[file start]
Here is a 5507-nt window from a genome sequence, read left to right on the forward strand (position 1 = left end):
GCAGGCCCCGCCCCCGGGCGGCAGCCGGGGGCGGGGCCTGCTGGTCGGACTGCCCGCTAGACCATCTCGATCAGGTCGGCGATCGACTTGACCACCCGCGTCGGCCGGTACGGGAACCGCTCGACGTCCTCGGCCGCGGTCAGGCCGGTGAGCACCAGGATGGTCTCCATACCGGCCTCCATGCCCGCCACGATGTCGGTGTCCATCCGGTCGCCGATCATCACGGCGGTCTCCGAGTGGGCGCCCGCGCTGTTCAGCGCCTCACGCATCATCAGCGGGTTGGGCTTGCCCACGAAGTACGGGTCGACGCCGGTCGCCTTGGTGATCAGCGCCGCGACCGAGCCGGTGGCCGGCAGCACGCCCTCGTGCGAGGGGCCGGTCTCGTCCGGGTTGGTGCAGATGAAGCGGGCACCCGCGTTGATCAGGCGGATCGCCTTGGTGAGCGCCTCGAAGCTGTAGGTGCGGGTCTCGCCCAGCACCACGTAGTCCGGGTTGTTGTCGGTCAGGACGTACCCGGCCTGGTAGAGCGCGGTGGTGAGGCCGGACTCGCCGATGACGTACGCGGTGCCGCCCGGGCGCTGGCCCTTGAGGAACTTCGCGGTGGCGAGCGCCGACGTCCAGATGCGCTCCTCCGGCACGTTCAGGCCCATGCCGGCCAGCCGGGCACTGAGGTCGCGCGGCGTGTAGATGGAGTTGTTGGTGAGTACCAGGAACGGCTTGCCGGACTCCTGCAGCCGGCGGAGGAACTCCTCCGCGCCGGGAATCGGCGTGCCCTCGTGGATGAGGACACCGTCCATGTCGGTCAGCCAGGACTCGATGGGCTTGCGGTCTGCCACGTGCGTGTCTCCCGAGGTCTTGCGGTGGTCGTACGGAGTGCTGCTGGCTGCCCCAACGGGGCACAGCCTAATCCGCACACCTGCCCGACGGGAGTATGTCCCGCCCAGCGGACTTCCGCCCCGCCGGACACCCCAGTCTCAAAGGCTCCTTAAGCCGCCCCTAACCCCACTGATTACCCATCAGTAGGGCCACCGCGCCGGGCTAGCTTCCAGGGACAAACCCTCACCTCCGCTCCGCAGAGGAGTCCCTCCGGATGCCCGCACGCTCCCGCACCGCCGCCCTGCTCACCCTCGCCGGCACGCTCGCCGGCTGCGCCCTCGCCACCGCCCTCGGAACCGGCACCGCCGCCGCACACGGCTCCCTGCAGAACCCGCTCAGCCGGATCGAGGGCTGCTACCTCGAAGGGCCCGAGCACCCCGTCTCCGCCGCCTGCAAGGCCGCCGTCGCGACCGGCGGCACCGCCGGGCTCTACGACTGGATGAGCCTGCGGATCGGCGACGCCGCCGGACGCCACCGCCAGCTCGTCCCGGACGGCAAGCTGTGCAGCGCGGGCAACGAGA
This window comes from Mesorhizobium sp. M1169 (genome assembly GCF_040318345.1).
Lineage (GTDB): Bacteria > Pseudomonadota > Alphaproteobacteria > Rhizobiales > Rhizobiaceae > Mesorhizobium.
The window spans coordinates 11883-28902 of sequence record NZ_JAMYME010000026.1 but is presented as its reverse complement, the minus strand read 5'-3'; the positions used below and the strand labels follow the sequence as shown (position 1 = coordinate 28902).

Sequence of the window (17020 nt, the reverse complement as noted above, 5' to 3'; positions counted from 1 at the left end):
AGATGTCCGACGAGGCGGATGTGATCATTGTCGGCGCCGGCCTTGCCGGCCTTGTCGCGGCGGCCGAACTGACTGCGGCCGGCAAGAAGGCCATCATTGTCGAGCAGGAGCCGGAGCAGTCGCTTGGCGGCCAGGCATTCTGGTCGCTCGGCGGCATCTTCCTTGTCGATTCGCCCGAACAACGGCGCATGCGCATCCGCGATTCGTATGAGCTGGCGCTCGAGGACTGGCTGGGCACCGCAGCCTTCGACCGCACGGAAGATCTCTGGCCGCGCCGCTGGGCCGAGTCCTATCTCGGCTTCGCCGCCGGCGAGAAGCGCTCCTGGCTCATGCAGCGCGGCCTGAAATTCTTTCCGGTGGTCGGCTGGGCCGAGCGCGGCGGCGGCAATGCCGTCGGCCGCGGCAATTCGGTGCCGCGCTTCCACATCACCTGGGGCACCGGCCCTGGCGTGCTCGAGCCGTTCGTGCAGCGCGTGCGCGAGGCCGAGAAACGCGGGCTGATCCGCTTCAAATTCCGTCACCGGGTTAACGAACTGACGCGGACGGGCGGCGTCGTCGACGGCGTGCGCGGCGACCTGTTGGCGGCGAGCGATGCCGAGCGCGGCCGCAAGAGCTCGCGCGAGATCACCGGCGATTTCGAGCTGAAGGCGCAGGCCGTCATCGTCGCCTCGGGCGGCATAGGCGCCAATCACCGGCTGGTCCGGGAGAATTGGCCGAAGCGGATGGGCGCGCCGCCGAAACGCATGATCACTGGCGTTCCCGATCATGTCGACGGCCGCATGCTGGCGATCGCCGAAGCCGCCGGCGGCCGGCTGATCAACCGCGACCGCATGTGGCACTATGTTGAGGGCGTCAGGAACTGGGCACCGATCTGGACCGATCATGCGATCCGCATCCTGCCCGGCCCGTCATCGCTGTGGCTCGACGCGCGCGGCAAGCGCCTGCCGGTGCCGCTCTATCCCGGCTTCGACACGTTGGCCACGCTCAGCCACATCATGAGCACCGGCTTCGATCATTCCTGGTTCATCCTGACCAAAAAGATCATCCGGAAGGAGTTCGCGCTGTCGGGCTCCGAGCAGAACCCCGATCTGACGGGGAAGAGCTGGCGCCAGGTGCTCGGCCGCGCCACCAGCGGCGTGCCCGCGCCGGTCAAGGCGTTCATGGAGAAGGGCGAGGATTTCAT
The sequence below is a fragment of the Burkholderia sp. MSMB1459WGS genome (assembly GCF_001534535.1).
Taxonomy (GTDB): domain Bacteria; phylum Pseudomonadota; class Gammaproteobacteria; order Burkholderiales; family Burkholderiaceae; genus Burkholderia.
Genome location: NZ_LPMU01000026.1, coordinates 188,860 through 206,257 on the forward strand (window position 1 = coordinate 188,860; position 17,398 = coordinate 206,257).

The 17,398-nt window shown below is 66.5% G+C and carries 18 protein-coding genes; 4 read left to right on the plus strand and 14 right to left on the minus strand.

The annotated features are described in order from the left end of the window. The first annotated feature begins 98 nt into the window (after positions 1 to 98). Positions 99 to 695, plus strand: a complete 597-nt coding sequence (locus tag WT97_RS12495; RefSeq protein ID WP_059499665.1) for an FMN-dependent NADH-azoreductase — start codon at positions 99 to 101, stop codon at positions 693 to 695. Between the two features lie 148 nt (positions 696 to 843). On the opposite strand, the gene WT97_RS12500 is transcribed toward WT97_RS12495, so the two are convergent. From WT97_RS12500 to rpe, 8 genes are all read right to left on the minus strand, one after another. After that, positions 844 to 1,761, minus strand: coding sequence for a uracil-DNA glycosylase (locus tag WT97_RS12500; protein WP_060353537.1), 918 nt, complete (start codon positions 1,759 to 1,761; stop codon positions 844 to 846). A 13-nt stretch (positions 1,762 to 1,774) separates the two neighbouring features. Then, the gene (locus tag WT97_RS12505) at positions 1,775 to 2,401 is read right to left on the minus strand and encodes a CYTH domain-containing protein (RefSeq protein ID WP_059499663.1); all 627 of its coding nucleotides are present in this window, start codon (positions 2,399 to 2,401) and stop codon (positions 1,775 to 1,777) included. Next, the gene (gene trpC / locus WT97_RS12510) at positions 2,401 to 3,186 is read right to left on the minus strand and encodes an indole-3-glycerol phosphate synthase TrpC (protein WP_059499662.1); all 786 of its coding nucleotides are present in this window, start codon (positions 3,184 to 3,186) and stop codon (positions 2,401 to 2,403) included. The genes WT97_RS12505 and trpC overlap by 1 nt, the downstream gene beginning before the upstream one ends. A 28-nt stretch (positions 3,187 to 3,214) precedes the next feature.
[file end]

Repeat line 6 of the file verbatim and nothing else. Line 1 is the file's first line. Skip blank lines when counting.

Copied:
Sequence of the window (17020 nt, the reverse complement as noted above, 5' to 3'; positions counted from 1 at the left end):